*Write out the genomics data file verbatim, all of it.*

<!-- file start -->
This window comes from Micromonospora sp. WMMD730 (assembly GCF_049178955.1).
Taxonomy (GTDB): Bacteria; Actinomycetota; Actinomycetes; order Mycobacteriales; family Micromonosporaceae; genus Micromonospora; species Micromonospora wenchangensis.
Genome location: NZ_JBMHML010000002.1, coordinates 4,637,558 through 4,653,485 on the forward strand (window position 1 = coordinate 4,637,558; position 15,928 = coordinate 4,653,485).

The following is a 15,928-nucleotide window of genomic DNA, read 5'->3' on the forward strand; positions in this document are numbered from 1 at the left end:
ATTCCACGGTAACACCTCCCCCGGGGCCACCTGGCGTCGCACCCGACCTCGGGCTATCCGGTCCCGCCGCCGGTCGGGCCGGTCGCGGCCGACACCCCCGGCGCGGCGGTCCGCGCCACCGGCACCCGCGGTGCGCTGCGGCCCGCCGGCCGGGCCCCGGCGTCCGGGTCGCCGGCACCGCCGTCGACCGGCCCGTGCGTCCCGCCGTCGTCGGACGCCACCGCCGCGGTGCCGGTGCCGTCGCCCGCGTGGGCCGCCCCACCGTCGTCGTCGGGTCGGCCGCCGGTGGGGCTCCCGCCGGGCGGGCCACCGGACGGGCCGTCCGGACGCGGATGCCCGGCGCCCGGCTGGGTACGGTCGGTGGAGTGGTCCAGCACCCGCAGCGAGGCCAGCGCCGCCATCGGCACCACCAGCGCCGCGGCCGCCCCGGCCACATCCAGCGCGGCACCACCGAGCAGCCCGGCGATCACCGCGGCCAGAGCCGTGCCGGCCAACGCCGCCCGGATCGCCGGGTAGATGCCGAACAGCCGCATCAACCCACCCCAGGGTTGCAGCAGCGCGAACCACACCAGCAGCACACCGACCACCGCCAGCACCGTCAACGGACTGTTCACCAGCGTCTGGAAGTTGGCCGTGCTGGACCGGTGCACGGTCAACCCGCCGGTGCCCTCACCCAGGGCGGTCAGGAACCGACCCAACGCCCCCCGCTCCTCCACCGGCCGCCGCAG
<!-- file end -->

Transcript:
This window comes from Micromonospora sp. WMMD730 (assembly GCF_049178955.1).
Taxonomy (GTDB): Bacteria; Actinomycetota; Actinomycetes; order Mycobacteriales; family Micromonosporaceae; genus Micromonospora; species Micromonospora wenchangensis.
Genome location: NZ_JBMHML010000002.1, coordinates 4,637,558 through 4,653,485 on the forward strand (window position 1 = coordinate 4,637,558; position 15,928 = coordinate 4,653,485).

The following is a 15,928-nucleotide window of genomic DNA, read 5'->3' on the forward strand; positions in this document are numbered from 1 at the left end:
ATTCCACGGTAACACCTCCCCCGGGGCCACCTGGCGTCGCACCCGACCTCGGGCTATCCGGTCCCGCCGCCGGTCGGGCCGGTCGCGGCCGACACCCCCGGCGCGGCGGTCCGCGCCACCGGCACCCGCGGTGCGCTGCGGCCCGCCGGCCGGGCCCCGGCGTCCGGGTCGCCGGCACCGCCGTCGACCGGCCCGTGCGTCCCGCCGTCGTCGGACGCCACCGCCGCGGTGCCGGTGCCGTCGCCCGCGTGGGCCGCCCCACCGTCGTCGTCGGGTCGGCCGCCGGTGGGGCTCCCGCCGGGCGGGCCACCGGACGGGCCGTCCGGACGCGGATGCCCGGCGCCCGGCTGGGTACGGTCGGTGGAGTGGTCCAGCACCCGCAGCGAGGCCAGCGCCGCCATCGGCACCACCAGCGCCGCGGCCGCCCCGGCCACATCCAGCGCGGCACCACCGAGCAGCCCGGCGATCACCGCGGCCAGAGCCGTGCCGGCCAACGCCGCCCGGATCGCCGGGTAGATGCCGAACAGCCGCATCAACCCACCCCAGGGTTGCAGCAGCGCGAACCACACCAGCAGCACACCGACCACCGCCAGCACCGTCAACGGACTGTTCACCAGCGTCTGGAAGTTGGCCGTGCTGGACCGGTGCACGGTCAACCCGCCGGTGCCCTCACCCAGGGCGGTCAGGAACCGACCCAACGCCCCCCGCTCCTCCACCGGCCGCCGCAG